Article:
Pie adventures

After taking a class on pies at Baking Arts and many months of trial-and-error, I’ve finally figured out how to make apple pie with the following characteristics:

– flaky, crispy top crust that shatters upon contact
– firm, golden bottom crust with slight doughiness/chewiness but no sogginess
– buttery crust with caramelized sugar
– oozy filling (not too watery, not overly thick/viscous)
– tender fruit that keeps its structure and bite
– correct sweet/savory balance (savory crust and just-sweet-enough filling)

It took me 10+ tries and lots of head-scratching while searching the internets to get this pie just right – here’s the recipe I’ve settled on. There’s no holiday or season that cannot be improved with apple pie. Dericious!

Also, note that the flaky pie dough recipe also works beautifully for savory pies; we used it for a chicken pot pie, and it was fantastic.

Jen Lee's Apple Pie

Two delicious apple pies baked in cake pans, cuz I’m cool like that.


Jen’s Apple Pie (adapted from Baking Arts)

Yield: 1 9″ diameter pie

1 recipe Flaky Pie Dough
2.5 pounds Granny Smith apples (about 5 apples) (I also like doing half Granny Smith and half Jonagold)
1 cup granulated sugar
1.5 teaspoons cinnamon
1 pinch allspice
1/3 cup tapioca flour (sets clear and lets crisp apple flavor come through)
1 squeeze fresh lemon juice (do not omit this ingredient)

1 egg, 1 tablespoon heavy cream, and extra sugar for glazing crust

Cookie sheet
1 9″ diameter metal pie or cake pan

Preheat oven to 400F.

1) Mix sugar, cinnamon, allspice, and tapioca flour in a medium bowl to blend. Set aside.
2) Peel, core, and chop apples to thin, flat slices (approximately 32 slices per apple).
3) Toss apples with dry ingredients and lemon juice. Set aside.
4) Roll 1/2 pie dough to 1/8 inch thick. Place in bottom of 9″ metal pie pan lined with parchment (keeps the bottom crust crispy). Trim outer edges to 1/2 inch over pan edges. Poke holes evenly throughout bottom of crust with fork. Chill pie crust in the refrigerator. Sprinkle white granulated sugar on top of crust.
5) Place apples in pie shell along with any accumulated juices. Roll top crust to 1/8 inch thick. Make vents for steam. Lay top crust over pie and trim top even with the bottom crust. Lightly pinch the two together. Crimp with a fork.
6) Freeze the pie for 15-20 minutes to set the butter in the crust and promote a flakier pie.
7) Whisk 1 egg and 1 tablespoon of heavy cream together. Brush top crust with the egg and heavy cream wash. Sprinkle with coarse sugar or granulated sugar.
9) Place pie on sheet pan, and place sheet pan on top of pizza stone on the bottom rack of the oven to promote browning of the bottom layer.
9) Bake in preheated 400F oven for 60-90 minutes. Rotate pie halfway through baking. Look for even browning and thick bubbling juices.
10) Cool on cooling rack at room temperature for at least 1 hour.

Flaky Pie Dough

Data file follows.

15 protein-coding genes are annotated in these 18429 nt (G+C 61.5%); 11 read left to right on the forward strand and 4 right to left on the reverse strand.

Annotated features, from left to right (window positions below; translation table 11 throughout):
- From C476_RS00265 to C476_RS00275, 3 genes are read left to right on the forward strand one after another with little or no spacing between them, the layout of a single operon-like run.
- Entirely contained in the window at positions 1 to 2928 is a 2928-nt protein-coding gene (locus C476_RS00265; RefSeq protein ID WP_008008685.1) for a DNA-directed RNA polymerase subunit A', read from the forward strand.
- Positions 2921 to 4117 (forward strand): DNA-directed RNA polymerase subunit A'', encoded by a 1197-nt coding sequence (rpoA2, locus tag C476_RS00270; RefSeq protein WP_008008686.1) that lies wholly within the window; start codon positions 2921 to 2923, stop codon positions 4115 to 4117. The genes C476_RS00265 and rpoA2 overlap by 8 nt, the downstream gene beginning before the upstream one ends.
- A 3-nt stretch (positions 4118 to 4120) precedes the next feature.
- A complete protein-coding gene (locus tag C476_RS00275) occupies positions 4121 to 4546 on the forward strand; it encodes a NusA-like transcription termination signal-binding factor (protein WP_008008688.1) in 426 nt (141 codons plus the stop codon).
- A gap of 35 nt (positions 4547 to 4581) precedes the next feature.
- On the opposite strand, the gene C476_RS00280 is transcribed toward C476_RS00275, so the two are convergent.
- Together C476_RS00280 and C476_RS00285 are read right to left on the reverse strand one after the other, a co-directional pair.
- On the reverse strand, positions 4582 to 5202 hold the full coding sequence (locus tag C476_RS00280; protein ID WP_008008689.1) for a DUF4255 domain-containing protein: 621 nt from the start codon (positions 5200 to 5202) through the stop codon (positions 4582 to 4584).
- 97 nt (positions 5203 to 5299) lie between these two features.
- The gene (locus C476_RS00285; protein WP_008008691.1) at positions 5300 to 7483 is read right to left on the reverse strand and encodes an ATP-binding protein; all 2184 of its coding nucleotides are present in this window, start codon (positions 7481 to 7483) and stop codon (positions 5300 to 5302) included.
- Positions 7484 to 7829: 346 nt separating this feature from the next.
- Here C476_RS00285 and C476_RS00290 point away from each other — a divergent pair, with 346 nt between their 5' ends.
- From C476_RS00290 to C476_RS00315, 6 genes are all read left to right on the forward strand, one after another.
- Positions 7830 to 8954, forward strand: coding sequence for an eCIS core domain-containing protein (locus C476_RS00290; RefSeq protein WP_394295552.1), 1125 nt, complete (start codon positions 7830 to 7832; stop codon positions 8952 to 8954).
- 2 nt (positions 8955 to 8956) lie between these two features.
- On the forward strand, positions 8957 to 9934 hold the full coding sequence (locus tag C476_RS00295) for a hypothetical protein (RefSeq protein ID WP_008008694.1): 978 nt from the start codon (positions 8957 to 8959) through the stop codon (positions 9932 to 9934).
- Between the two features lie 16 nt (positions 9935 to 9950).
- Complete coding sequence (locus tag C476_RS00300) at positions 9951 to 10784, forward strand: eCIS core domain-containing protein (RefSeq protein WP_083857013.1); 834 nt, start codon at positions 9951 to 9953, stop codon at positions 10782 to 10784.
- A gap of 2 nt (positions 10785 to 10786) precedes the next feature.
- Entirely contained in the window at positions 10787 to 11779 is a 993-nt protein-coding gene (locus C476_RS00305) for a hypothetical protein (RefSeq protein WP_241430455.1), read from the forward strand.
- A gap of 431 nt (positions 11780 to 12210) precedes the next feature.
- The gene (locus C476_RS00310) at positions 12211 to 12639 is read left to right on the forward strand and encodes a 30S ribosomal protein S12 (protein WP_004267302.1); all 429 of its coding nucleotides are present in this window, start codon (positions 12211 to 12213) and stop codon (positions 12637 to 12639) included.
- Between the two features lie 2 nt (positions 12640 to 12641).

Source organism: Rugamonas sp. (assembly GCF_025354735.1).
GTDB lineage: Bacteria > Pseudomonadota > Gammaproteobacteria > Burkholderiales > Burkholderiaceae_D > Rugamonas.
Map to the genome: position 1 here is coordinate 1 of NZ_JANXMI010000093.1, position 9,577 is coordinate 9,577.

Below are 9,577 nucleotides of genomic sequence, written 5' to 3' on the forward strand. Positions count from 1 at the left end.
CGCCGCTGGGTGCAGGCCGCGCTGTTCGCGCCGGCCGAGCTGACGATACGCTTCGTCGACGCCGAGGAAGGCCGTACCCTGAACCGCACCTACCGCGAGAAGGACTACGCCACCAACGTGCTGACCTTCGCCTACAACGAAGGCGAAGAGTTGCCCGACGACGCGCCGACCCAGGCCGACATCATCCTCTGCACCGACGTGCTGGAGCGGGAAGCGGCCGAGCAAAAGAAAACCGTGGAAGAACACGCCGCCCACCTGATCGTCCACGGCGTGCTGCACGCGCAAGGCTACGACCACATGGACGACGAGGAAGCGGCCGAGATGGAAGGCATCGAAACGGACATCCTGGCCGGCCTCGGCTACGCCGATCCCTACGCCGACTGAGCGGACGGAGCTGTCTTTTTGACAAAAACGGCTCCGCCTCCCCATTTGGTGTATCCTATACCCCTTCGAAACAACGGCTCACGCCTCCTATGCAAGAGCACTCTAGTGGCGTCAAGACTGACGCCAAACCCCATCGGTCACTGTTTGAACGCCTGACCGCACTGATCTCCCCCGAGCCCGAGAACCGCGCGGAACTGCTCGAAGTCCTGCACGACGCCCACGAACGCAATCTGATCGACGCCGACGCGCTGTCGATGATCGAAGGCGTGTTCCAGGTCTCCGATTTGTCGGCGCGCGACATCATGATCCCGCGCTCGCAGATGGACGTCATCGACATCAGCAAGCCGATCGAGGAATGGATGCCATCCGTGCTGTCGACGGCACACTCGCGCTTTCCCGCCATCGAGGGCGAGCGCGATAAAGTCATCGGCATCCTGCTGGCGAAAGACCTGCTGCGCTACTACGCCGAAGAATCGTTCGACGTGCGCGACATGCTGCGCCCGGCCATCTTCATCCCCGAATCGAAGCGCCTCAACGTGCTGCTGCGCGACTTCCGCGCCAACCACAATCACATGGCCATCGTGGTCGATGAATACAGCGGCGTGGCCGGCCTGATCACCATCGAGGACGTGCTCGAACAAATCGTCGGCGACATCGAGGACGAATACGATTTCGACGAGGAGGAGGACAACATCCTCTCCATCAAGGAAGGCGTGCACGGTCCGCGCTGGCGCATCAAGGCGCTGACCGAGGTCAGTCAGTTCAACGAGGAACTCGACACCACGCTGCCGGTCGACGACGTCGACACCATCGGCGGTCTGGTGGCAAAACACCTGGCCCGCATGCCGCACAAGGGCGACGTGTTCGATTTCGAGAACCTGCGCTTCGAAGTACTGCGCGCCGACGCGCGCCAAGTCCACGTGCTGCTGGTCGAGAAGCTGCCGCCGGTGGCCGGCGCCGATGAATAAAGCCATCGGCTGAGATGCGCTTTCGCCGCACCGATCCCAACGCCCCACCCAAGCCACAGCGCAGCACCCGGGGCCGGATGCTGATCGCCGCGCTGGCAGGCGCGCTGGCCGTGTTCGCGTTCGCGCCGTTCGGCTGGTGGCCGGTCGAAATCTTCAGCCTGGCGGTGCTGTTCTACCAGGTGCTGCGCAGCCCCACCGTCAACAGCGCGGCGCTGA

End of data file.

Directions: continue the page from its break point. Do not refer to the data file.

Yields 1 double crust or 2 bottom crusts

2.5 cups All-Purpose Flour (12 ounces)
2 tsp salt
2 tablespoons sugar
6 ounces butter, chilled (1 1/2 sticks)
1/3 cup vegetable shortening or lard (makes pie tender and crisp; coats the gluten)
5 oz cold water + a bit more if needed

For best results on warm days, chill flour in a covered metal bowl for 30 minutes.

Place dry ingredients and shortening or lard in the bowl of a food processor and process for 15 seconds until it has the appearance of slightly damp sand. Add the butter in pieces (chop into 12 pieces first) and pulse in 1 second increments until butter is no larger than peas.

Turn mixture into a mixing bowl and drizzle in the water 1 tablespoon-full at a time, mixing after each addition. Add just enough additional water, if needed, to bind all the ingredients. (make sure there are no powdery bits. if you can see the bottom of the bowl cleanly, it’s ready. you want moistness, not sopping-ness. if the dough is slightly crumbly, push it together in the plastic wrap while you form it into a disk).

Form into two thick disks and chill in the refrigerator for 2 hours before using. Can be frozen for several months double wrapped in plastic wrap.

Rolling and Forming

Lightly flour table and dough on both sides. Walk rolling pin over dough to help soften and flatten. Begin rolling dough, pivot dough frequently to keep dough’s round shape and to check for sticking. Dust with flour as required. Press edges together if they crack. Roll dough to 1/8″ thick.

Place dough into 9″ pan (prepared with a layer of shortening and dusted with flour). Allow dough to rest in bottom edges of pie tin. Trim dough 1/2″ past the edge of the pie tin. Chill and rest dough before filling and topping with second crust. If creating a single crust pie, fold overhanding edge under itself so dough is resting on the edge of the pie tin. Crimp edges of dough. For double crust pie, after placing second round of dough on top, trim top crust to 1/2 inch and fold the bottom and top edges of dough under and crimp.

Frozen dough: Defrost in fridge overnight or take it out; leave it on counter overnight, and throw it into the fridge for 30 minutes before using.

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